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Preserving our Cascading Beauties - a priority task

by Florence Wickramage - DN Tue may 11 2004

I remember visiting the quaint St. Andrew's Church in Haputale on one of my visits to our beautiful highlands. At this location stands the grave of W.S.Senior known as the Britisher with a Sri Lankan heart.

St. Clairs falls 
Picture by Gamini Susantha

An epitaph on his grave reads, "Here soars our Island summit. Here I stand, in spirit, as in body once I stood, long years ago, in love with all the land, this peerless land of Beauty's plenitude". Standing atop the highest summit of the country he wrote these words. (Lanka, from Pidurutalagala). Senior composer of the famous 'Hymn for Ceylon', is one of many foreigners who fell in love with our magnificent isle - specially the scenic beauty of the hill country with its long winding rivers, the waterfalls, the velvety tea gardens, the bold and lofty peaks.

The abundance of waterfalls in the country is attributed to the geology of the country with its peneplains and rocky precipices combined with the quantum of rainfall in the hill country. Normally these falls are in "full bloom" during monsoon periods, shining silver ribbons streaming down mountain slopes on all sides.

Nestling in this hill country are the fascinating waterfalls about which Fr. Mervyn Fernando in his portfolio of Sri Lanka's Waterfalls - " Dancing Waters: Liquid Light" dedicated to the children of Sri Lanka says, "The waterfalls of Sri Lanka are symbolic of the beauty she offers her sons and daughters, beauty which must inspire them, to rise to the heights of truth, goodness, peace and love; to the "divine" abodes of metta, karuna, muditha and upekha, to make her the Paradise she is supposed to be".

Engrossed with nature and its various wonders, waterfalls have always held me spellbound with their mystic musical rhythms dancing and prancing from crag to crag or silently trailing downwards in layers of cascading gossamer veils in bright sunshine or pearly moonlight.


Sri Lanka has been blessed with as much as 382 waterfalls scattered throughout the island. Stepping into the limelight to instil into the public the importance of conserving our waterfalls due to their cultural value and the ties the `falls' have on the social life of the country, is the Lanka Council on Waterfalls (LCWF) known also as the Lanka Diyaeli Sansadaya.

This I believe is welcome news to environmentalists and nature lovers in the face of the many threats currently directed at some of our beautiful waterfalls in the name of development.

Three of our waterfalls - the Bambarakanda Fall, the Kurundu Oya Fall and the Diyaluma Fall have been included in the list of World's Highest Waterfalls ranking as the 48th, 58th and 62nd respectively in the list.

Devon falls

Research conducted by the LCWF has surfaced many waterfalls in several parts of the island which had hitherto existed unknown and unsung.

In August 2002 the LCWF conducted a research programme on Colombo District's Waterfalls i.e. the Dambora Fall, Ranmudu Fall, Kumari Fall and Ella Uda Fall. During workshops held in other parts of the country, the LCWF has discovered 19 waterfalls in the Sinharaja Rain Forest area, six waterfalls in the Kalutara District and nine waterfalls in the Matale District in addition to the well-known waterfalls in the island.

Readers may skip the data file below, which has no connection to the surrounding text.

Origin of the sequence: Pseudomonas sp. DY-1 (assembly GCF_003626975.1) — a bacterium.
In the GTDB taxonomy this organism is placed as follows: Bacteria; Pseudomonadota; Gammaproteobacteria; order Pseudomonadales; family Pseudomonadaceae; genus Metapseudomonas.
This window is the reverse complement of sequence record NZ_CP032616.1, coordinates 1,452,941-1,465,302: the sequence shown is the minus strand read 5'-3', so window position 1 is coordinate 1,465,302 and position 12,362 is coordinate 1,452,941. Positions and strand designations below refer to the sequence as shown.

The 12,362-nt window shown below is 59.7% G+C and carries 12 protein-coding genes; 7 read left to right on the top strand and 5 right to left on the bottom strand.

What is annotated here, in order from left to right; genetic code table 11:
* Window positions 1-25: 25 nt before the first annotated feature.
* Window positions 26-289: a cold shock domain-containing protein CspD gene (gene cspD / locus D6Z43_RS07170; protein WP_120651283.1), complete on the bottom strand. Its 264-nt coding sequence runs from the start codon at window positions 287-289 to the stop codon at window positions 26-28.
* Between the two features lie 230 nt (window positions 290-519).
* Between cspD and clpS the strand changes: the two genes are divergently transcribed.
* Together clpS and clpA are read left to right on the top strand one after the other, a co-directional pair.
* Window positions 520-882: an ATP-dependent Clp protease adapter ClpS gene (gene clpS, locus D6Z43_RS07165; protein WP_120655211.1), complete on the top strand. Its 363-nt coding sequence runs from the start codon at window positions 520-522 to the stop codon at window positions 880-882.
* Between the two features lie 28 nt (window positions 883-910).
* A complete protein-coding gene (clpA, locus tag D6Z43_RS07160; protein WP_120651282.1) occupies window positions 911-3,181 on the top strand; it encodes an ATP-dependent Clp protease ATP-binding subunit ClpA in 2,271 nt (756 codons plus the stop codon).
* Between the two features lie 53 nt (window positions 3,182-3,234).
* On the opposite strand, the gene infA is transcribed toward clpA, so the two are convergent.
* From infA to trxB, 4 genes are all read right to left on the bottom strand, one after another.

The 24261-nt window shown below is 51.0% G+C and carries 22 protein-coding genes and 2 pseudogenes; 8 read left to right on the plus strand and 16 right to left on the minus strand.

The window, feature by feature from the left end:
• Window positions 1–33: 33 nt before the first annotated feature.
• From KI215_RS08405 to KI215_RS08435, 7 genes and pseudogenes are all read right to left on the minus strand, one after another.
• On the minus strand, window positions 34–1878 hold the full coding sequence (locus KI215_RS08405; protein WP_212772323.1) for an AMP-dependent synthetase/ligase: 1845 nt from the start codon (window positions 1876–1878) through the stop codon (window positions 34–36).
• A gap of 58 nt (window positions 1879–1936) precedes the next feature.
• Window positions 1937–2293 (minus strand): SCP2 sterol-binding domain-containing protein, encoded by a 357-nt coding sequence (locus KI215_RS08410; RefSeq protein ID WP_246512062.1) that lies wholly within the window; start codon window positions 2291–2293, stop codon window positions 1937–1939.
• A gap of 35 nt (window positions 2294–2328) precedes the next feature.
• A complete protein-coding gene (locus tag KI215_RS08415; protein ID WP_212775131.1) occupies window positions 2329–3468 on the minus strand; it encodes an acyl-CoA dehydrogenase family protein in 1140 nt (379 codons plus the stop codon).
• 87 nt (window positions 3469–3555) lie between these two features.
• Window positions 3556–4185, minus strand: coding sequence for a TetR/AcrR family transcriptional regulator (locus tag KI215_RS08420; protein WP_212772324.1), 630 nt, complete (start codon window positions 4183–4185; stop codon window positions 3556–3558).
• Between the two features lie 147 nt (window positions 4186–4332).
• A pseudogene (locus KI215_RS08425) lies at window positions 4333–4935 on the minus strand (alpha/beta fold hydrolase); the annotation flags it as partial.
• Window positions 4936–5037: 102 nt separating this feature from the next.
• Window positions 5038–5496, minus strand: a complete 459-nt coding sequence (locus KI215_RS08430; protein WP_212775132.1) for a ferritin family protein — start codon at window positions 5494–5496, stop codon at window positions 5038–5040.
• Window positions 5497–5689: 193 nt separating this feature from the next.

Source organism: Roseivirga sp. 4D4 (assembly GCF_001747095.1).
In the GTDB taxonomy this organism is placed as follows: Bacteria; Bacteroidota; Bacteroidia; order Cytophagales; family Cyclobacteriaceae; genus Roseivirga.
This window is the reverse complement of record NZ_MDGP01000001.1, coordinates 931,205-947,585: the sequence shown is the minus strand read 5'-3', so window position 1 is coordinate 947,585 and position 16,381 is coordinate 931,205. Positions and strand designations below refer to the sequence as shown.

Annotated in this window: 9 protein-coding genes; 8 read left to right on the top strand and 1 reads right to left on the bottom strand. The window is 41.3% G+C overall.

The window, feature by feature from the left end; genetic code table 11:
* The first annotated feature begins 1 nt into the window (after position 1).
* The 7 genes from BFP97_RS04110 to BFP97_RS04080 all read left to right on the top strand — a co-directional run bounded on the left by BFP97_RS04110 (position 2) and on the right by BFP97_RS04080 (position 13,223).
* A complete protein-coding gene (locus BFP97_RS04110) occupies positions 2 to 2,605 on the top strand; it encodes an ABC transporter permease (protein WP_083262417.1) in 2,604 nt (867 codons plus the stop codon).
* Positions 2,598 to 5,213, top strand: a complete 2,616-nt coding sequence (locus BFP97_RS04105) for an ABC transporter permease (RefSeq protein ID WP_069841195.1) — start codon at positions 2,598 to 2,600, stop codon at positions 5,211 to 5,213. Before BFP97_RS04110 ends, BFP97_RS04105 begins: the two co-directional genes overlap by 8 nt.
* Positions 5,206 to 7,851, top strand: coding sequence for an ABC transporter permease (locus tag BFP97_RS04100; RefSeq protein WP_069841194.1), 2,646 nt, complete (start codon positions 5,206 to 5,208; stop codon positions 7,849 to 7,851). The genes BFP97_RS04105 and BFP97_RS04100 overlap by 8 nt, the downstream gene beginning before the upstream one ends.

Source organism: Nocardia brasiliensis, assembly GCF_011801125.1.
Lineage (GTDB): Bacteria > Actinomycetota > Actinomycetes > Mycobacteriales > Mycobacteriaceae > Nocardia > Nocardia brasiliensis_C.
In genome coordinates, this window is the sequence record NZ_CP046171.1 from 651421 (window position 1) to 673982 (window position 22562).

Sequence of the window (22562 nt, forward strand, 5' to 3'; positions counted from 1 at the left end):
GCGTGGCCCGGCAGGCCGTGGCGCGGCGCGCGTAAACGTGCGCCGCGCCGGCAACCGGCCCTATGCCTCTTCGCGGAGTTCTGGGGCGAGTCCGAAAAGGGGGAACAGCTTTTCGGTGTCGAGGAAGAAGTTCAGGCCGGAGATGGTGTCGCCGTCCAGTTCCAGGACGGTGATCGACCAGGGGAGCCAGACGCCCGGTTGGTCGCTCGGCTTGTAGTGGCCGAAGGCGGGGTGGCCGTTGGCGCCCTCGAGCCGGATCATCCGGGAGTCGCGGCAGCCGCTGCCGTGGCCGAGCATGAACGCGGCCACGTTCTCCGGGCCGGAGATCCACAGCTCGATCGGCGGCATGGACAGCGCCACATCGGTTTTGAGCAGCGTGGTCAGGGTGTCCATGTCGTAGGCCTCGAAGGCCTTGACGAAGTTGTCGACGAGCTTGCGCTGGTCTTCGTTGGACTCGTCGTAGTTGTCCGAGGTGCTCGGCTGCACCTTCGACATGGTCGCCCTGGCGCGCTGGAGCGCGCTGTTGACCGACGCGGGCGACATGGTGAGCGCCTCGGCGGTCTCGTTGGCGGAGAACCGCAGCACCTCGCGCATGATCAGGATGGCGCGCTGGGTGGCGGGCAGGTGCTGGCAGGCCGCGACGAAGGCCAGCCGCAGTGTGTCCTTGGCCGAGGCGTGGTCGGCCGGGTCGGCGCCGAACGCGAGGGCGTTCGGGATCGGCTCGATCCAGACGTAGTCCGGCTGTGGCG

The LCWF among its many activities is currently focussing on workshops, seminars, research and study, data collection, compiling informative material, exploration of waterfalls, contributions to publications and songs based on waterfalls etc.


The LCWF in compiling its constitution has included many far-sighted objectives.

They include increasing awareness and interest of the people with regards to the Water Falls in Sri Lanka whilst at the same time striving to create a deeper understanding of the social life and the culture built around these waterfalls with a view to protecting them; to improve the knowledge of local and foreign tourists about the Water Falls of Sri Lanka with the aim of minimizing possible threats to them; organizing workshops and seminars with latest techniques on how to conduct research on waterfalls to improve and enhance the knowledge of those engaged in research on waterfalls; to collect and store researched data on waterfalls, publish research papers, organize educational trips, conduct community based workshops and exhibitions with a view for LCWF to become the Sri Lankan study centre on waterfalls.


The LCWF is in the process of designing a website with the assistance of a South South Exchange Programme volunteer from Nepal Kedar Prasad Bhattari. Preparations are also underway for the forthcoming World Congress on Waterfalls to be held in the near future.

Several of our picturesque waterfalls including the beautiful Laxapana Fall had been used to generate hydropower for the country. Seven more beautiful waterfalls including the breathtakingly beautiful and exquisite St. Clair's Fall and the Devon Fall in the central highlands which are popular tourist attractions will be `doomed' if a proposed hydro-power generation scheme gets underway, much against the advice of experts and geologists.

The country has as much as 101 rivers and experts and environmentalists believe that mini and micro power generation schemes based on rivers could prove to be a feasible alternative to the "falls". Water - rivers and falls - is the `life giver' to the nation besides being a foreign exchange earner for the country.